February is Marijuana Awareness Month. While stoking awareness about weed may seem cut-and-dry, the observance has ignited a (smoky) cloud of confusion.
The National Center for Substance Abuse Prevention (CSAP) first designated Marijuana Awareness Month in 1998 following the Clinton Administration’s $350 million dollar investment in anti-drug campaigns. A branch of the Department of Health and Human Services, the CSAP tries to foster “supportive work and school environments, drug- and crime-free neighborhoods, and positive connections with friends and family,” according to its mission statement.
Over the years, some have transformed the event into a month-long 4/20 festivity. “Celebrate this holiday observance regally,” author and humorist Cindy Beck advises on her blog. “Bring out the chips and salsa, and invite all your college friends from the sixties and seventies—the two or three that are still left after smoking so much of that Mary Jane. Just remember that no party would be complete without a batch of brownies.” In 1998, Councilmember Pat Vereen-Dixon (D-1st Ward) of Ann Arbor, Michigan added to the confusion when she told The Michigan Daily that “it’s an awareness month; we are neither supporting nor condemning.”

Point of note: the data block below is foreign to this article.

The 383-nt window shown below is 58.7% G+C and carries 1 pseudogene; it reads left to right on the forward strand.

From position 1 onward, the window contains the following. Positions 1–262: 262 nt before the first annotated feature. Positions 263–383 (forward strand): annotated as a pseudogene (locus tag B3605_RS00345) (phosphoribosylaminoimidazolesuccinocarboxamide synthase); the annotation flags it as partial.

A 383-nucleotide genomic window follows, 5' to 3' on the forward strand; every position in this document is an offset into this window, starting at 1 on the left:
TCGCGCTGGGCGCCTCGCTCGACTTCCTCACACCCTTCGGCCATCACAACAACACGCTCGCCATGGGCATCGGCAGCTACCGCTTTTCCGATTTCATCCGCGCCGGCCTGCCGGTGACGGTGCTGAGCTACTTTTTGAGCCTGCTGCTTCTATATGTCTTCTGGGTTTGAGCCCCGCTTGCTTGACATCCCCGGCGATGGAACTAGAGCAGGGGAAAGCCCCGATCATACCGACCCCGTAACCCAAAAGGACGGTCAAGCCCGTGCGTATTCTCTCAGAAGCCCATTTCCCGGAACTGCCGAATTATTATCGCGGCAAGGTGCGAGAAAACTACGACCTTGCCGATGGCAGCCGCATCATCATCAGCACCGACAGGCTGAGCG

In Westchester, the Student Services Assistance Corporation spreads a very different message. Following the release of a 2009 University of Michigan study, which found that over the last two years national and state marijuana use among 8th, 10th, and 12th grade teens has increased, the SSA has worked especially hard to make this year’s Marijuana Awareness Month count. “We’re really concerned that kids using marijuana are not developing the social and emotional coping skills they need to handle stress and relationships,” said Ellen Morehouse, executive director of the SSA. “If you don’t learn these skills at 16 or 18, it’s pretty hard to start learning them at 25.”
The organization sponsors school activities that try to convey the negative consequences of marijuana use and reverse “softening attitudes” (the growing feeling among teens that lighting up isn’t that harmful).
Whether Westchester lights it up or puts it out remains, of course, largely up to you. And that’s the blunt truth.